Name and farm: Brian Hoover, owner of Patrick’s Garden Produce. It’s 50 acres in Camino, with about 15 acres of berries, 15 of garden vegetables and 20 acres of apples and pears.

Brian Hoover of Patrick’s Garden Produce shows off some fresh-picked carrots from his farm in Camino. (Courtesy Patrick’s Garden)

When did you start selling at farmers markets? When I was about 3 years old, with my dad, Patrick. Dad passed away (about five years ago) and I took over the farm. We’ve been doing the Saturday Davis Farmers Market for more than 30 years.

What’s your philosophy? Freshness, flavor and quality. That’s why there’s a line at my booth. I pick everything the day before. We don’t use any pesticides. We’re not certified organic but … I’m building that relationship with a customer. They’d rather know me and my practices over a piece of paper. People know where it comes from. People think that’s really important.

Why do you like selling at the Davis Farmers Market? It’s big and it’s busy, and people like good quality produce there, and variety. It’s a very diverse market in produce and shoppers.

There’s a reason we’re still doing it after 30 years. It’s just a good family outing – parents and kids. It’s that little town where you can walk or bike to the market. It has anything from goat cheese to breads to all the different types of stuff. There are lots of reasons to get out of the house.

People love shopping at farmers markets. They get more creative with cooking. “Let’s see what we can make with purple peppers” or whatever. It gets them out of comfort zone with stuff they wouldn’t see at a store.

What makes your farm unique? The elevation (3,500 feet). What is so good is it allows us to grow a lot of the fall crops in the summertime: broccoli and cabbages in summer and fall. What makes our berries so good is the high elevation creates more acidity. They are longer-growing. That’s what creates a lot of the flavor, and sugars and tangs that you don’t get in the Valley. Even our tomatoes – people wait for them because there’s more flavor. The flavors dance a little more in the higher elevations.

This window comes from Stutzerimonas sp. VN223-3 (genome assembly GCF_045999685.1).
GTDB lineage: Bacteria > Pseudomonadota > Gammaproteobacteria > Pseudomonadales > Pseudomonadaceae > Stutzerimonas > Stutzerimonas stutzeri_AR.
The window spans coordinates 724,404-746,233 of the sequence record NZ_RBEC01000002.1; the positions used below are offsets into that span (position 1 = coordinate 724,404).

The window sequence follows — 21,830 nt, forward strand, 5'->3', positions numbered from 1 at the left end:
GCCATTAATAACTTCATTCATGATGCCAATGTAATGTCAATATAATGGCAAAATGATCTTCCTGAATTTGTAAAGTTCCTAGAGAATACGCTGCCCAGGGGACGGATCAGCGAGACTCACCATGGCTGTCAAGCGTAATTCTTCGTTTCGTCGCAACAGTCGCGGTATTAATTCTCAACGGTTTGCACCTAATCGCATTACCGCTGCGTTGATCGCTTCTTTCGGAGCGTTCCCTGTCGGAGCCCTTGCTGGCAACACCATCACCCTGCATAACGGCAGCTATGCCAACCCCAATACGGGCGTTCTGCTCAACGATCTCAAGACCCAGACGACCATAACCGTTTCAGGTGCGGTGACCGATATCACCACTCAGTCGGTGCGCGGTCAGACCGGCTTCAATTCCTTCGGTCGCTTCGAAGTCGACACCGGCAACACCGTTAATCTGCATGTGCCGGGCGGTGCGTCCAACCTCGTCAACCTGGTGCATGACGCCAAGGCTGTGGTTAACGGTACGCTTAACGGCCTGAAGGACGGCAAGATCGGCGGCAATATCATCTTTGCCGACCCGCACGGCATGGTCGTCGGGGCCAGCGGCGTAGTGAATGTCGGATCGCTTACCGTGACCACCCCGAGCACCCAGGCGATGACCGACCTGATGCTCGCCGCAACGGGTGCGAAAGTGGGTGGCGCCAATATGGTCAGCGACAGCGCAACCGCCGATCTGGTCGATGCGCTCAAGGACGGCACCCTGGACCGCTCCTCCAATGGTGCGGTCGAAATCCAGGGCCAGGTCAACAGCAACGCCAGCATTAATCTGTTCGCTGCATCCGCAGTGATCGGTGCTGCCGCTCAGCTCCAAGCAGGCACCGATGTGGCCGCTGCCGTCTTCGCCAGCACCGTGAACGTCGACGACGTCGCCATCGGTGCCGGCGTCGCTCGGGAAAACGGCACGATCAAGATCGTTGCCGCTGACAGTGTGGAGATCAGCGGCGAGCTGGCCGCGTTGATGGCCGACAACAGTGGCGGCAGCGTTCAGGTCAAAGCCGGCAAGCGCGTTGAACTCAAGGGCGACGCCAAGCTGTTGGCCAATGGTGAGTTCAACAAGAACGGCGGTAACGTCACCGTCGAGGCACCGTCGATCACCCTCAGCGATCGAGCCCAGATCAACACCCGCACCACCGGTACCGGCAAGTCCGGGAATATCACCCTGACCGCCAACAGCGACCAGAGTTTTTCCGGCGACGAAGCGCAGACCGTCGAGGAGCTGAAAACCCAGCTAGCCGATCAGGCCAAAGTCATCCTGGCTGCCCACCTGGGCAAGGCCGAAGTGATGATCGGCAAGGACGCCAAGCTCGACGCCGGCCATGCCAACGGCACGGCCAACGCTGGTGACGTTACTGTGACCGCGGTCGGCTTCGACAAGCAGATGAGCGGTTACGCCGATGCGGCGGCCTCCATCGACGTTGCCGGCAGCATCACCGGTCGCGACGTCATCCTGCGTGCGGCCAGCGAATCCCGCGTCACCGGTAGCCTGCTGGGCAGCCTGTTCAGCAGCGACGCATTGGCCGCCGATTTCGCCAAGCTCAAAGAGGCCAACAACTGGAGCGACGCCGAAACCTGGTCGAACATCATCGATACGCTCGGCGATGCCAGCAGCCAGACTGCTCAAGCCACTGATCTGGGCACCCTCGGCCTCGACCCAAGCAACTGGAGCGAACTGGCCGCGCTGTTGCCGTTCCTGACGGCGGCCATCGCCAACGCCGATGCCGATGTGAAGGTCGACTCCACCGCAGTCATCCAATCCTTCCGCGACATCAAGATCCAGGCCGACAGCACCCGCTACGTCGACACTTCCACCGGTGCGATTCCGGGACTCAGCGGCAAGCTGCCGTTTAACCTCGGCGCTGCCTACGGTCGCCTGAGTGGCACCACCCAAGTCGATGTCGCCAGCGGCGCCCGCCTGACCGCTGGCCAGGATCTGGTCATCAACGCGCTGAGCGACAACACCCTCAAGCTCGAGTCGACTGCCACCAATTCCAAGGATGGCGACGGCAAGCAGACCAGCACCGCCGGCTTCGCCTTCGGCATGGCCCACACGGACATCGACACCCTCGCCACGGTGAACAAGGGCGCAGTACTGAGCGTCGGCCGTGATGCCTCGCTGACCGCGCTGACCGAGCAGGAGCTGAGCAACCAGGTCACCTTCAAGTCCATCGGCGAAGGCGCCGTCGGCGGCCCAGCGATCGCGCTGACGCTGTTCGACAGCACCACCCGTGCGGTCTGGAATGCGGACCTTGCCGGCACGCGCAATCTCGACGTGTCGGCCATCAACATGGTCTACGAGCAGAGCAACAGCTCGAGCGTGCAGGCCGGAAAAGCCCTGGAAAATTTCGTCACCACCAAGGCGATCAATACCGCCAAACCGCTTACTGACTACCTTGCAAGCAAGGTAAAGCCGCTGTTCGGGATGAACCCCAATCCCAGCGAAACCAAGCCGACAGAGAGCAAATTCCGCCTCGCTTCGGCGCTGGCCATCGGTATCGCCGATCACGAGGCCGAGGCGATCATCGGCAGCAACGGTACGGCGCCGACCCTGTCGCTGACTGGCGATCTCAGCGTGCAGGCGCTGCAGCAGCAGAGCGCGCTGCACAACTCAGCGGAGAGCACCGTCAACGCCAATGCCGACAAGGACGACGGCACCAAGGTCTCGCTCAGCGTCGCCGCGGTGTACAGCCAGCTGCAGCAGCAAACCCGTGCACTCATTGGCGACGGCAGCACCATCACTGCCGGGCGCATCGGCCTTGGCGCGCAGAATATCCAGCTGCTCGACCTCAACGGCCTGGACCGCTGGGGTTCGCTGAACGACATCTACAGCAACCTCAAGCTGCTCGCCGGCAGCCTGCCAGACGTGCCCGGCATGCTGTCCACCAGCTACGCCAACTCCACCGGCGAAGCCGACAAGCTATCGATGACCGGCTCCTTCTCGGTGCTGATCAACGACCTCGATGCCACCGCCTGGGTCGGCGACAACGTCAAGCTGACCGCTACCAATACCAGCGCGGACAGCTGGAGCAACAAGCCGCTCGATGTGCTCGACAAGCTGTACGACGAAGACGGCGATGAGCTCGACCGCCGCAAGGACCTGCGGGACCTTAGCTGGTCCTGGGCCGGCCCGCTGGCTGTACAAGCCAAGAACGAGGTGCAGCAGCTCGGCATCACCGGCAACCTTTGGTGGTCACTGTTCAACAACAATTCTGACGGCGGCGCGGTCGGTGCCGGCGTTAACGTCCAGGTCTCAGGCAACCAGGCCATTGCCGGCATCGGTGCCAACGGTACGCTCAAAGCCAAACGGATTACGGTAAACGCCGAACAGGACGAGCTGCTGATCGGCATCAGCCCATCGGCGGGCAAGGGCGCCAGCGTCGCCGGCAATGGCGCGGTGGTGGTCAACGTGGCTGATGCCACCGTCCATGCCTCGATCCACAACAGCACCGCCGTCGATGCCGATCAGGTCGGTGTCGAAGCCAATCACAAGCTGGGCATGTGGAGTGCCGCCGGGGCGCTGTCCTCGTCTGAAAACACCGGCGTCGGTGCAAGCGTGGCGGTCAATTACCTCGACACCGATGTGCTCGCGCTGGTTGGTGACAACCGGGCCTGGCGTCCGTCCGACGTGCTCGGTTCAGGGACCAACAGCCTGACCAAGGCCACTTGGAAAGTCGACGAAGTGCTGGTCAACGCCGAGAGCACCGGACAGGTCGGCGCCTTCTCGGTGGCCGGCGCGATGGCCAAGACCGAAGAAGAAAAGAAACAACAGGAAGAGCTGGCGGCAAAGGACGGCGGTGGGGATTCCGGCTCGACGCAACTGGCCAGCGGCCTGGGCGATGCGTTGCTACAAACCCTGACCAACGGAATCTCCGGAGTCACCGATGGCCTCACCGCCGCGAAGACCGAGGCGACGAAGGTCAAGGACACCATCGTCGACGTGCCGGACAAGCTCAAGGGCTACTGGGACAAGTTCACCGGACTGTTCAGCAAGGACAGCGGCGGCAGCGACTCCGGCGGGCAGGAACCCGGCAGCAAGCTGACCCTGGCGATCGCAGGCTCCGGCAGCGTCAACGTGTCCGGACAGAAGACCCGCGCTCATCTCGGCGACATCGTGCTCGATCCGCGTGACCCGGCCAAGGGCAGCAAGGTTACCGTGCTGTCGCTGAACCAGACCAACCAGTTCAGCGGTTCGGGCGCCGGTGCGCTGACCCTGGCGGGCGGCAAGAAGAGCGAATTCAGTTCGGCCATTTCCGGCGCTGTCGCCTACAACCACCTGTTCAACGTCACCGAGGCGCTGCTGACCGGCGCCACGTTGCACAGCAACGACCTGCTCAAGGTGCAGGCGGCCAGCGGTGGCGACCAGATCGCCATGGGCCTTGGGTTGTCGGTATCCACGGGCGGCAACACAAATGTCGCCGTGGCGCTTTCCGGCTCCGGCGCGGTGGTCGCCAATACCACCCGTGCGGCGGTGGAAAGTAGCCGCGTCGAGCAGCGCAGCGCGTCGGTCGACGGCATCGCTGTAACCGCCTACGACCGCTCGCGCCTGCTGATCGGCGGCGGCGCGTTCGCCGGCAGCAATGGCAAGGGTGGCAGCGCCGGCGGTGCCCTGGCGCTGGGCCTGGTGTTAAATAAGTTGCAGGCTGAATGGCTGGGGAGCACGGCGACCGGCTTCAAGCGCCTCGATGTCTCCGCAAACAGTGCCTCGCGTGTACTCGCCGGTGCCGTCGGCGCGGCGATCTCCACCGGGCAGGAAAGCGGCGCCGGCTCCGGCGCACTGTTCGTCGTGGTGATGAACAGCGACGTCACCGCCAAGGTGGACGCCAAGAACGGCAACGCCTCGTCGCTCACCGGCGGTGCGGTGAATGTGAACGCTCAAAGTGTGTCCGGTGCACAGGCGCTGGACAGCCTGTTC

What’s your biggest challenge? Weather is big up there. It’s beautiful, then you get a hailstorm or late frost. Hail and late freezes are a big thing. Snow acts as an insulator but it melts, making cold days. That’s dangerous.

We had 2 inches of snow last Saturday (May 11). Two days before that we were sweating.

What do you sell? apples (15 varieties), beans, beets, blackberries, blueberries, boysenberries, broccoli, cauliflower, cabbage, carrots, cucumbers, currants, herbs, kale, lettuce, logan berries, marionberries, nectarines, olallieberries, onions, pears, peas, peppers, potatoes, radishes, raspberries, tomatoes and winter squash.

What are your best sellers? Our biggest are berries, apples and pears – and the carrots too. They all come in at different times. Berries are always first and people are stoked around the end of May and into June, then carrots in July, and apples and pears in September.